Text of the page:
ICOPER enrolled 2454 consecutive patients with acute PE from 52 institutions in 7 countries, from January 1995 through November 1996.6 In the present analysis, we evaluated 2392 patients with acute PE and known systolic arterial pressure at presentation. One hundred eight (4.5%) had massive PE, defined as a systolic arterial pressure <90 mm Hg, and 2284 (95.5%) had non–massive PE with a systolic arterial pressure ≥90 mm Hg. The remaining 62 patients were excluded because of unknown systolic arterial pressure at presentation.
Inclusion criteria for ICOPER were acute PE diagnosed by the attending physician within 31 days of symptom onset or major PE first discovered by autopsy. There were no exclusion criteria. The diagnosis of PE was accepted without independent review if confirmed by high-probability lung scan, pulmonary angiography, venous ultrasound of the leg veins in the presence of a high clinical suspicion of PE, or necropsy. The diagnosis of concomitant deep vein thrombosis was accepted when objectively confirmed by phlebography or venous ultrasound. Echocardiography was recommended but not mandated in ICOPER, and echocardiographic examinations were not centrally adjudicated. Right ventricular hypokinesis was defined as moderate or severe systolic hypokinesis of the right ventricular free wall by qualitative assessment. Left ventricular ejection fraction was obtained from the baseline echocardiogram. ICOPER did not issue guidelines for the management of the registered patients. The administration of anticoagulation or thrombolysis and the use of embolectomy and placement of IVC filters were decided entirely by site physicians. Site investigators performed 90-day follow-up by telephone interview, and follow-up was completed in 2343 (98%) of the 2392 patients included in this analysis. Completed case report forms were sent to and analyzed by the Data Coordinating Center, CINECA, Bologna, Italy. Institutional ethics committee approval was obtained from the participating hospitals.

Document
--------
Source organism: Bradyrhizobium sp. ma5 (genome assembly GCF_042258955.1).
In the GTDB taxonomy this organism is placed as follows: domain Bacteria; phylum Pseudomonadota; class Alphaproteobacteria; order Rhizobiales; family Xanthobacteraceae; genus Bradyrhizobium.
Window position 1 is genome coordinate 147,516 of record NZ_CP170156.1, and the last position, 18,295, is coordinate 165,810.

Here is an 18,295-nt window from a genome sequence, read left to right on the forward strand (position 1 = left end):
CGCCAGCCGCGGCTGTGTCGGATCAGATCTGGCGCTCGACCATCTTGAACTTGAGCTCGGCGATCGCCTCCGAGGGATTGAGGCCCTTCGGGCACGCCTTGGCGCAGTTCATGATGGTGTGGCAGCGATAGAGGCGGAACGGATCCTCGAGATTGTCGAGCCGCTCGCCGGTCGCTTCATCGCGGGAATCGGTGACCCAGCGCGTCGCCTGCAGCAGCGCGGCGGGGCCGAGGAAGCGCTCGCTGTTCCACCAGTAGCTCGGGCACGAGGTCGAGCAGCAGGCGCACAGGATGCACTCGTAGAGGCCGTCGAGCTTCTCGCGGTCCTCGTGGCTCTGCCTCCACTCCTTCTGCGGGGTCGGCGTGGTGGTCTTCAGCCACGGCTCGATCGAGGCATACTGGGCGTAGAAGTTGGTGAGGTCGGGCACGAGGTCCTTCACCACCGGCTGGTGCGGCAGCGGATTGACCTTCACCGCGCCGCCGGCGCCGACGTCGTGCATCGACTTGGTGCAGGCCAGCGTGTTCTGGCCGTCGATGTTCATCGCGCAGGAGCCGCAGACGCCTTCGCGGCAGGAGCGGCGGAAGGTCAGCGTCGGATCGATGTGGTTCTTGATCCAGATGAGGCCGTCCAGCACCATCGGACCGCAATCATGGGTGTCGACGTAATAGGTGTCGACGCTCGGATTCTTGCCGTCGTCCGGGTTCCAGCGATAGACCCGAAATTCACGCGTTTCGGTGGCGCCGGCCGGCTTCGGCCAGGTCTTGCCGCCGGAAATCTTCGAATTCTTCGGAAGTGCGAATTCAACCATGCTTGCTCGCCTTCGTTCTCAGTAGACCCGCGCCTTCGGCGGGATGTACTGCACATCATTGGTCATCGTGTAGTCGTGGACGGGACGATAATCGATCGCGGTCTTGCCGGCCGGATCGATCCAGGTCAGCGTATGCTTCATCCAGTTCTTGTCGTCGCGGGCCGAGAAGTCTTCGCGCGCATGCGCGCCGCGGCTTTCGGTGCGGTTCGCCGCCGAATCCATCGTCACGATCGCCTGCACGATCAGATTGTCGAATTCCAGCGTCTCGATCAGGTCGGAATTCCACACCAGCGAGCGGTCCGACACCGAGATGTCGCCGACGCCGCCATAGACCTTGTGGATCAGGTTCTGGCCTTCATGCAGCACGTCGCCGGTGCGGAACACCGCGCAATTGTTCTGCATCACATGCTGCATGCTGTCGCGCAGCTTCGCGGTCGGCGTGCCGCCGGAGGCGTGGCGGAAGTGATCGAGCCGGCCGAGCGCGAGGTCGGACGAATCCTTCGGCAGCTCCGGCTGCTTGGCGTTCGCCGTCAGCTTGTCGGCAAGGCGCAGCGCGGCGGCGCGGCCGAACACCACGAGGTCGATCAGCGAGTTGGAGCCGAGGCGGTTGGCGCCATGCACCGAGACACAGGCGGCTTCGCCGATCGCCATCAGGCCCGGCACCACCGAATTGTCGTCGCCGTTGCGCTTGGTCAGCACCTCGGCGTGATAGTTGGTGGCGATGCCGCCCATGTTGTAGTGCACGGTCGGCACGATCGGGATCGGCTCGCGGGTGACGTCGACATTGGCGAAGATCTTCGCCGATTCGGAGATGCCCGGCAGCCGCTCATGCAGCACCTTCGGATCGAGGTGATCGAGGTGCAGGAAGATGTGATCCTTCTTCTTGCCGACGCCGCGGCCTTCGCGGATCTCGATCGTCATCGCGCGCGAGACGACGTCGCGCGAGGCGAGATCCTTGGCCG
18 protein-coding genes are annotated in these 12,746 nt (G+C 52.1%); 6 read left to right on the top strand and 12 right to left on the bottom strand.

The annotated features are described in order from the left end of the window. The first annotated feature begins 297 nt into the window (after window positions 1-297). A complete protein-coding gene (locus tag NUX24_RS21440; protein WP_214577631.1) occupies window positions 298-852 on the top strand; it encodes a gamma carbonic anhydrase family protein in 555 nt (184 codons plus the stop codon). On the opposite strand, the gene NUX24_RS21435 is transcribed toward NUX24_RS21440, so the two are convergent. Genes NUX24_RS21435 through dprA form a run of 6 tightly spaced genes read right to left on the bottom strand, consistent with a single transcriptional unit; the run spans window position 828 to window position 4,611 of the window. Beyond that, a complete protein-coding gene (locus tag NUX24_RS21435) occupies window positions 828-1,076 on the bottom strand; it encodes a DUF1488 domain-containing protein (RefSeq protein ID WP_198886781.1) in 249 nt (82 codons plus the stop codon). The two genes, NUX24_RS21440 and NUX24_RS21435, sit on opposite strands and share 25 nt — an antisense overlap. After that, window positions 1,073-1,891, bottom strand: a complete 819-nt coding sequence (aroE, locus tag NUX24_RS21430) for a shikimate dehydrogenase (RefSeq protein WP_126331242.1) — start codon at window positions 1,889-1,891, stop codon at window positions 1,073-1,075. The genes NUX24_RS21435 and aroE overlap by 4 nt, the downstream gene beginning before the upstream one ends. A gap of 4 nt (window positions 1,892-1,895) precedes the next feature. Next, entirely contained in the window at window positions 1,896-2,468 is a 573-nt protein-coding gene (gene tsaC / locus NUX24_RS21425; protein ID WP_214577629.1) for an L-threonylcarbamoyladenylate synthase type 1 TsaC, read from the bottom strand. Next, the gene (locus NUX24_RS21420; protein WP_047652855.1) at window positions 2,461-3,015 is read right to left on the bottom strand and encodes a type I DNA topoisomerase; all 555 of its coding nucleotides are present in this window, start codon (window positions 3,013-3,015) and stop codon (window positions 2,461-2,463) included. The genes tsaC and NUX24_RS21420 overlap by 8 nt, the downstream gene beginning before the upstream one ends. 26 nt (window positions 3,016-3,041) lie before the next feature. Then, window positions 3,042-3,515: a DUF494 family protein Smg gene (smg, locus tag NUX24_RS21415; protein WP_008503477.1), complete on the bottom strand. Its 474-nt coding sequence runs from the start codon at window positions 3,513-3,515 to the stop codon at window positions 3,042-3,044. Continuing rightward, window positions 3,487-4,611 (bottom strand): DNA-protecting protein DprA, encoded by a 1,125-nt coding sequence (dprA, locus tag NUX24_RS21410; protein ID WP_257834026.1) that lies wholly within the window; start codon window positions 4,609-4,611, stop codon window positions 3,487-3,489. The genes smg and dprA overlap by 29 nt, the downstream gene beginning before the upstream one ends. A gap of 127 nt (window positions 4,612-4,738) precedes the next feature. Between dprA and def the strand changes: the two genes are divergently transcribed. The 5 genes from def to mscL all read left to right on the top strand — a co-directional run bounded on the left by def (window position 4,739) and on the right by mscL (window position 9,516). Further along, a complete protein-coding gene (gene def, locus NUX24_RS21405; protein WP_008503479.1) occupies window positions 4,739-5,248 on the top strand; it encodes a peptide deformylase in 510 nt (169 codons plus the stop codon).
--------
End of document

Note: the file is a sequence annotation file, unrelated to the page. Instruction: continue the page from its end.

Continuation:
We used the Mann-Whitney test for comparisons of continuous variables between patients with massive and non–massive PE and the χ2 test or Fisher exact test for comparisons of nominal variables. These tests were also used to explore differences between the patients with massive PE who did and did not receive systemic intravenous thrombolysis. The Kaplan-Meier estimator and log-rank test were used to estimate the cumulative probability of overall and cardiovascular death at 90 days in the groups. Cardiovascular mortality was defined as death from PE, acute myocardial infarction, stroke, or sudden cardiac death. The Cox proportional hazard model was used to calculate the univariate hazard ratio (HR) of clinical variables for predicting 90-day mortality in the defined groups. All reported probability values are 2 tailed.
Comparison of Patients With Massive and Non–Massive PE
Age (64±17 versus 62±17 years) and gender (41% versus 45% men) were similar in patients with massive and non–massive PE, respectively (Table 1). PE was first diagnosed at autopsy in 16 (15%) of the patients with massive PE and in 29 (1%) of the patients with non–massive PE (P<0.001). Among the 1096 patients who underwent baseline echocardiography within 24 hours of PE diagnosis, right ventricular hypokinesis was present in 62% of the patients with massive PE compared with 39% of the patients with non–massive PE. Right heart thrombi were more often found in patients with massive PE (10% versus 4%). Patients with massive PE more often had congestive heart failure (22% versus 10%), reduced left ventricular ejection fraction of <40% (15% versus 6%), and renal dysfunction (15% versus 5%). Cancer rates were similar in both groups (21% versus 22%). Concomitant deep vein thrombosis was less often diagnosed in patients with massive PE (32% versus 50%).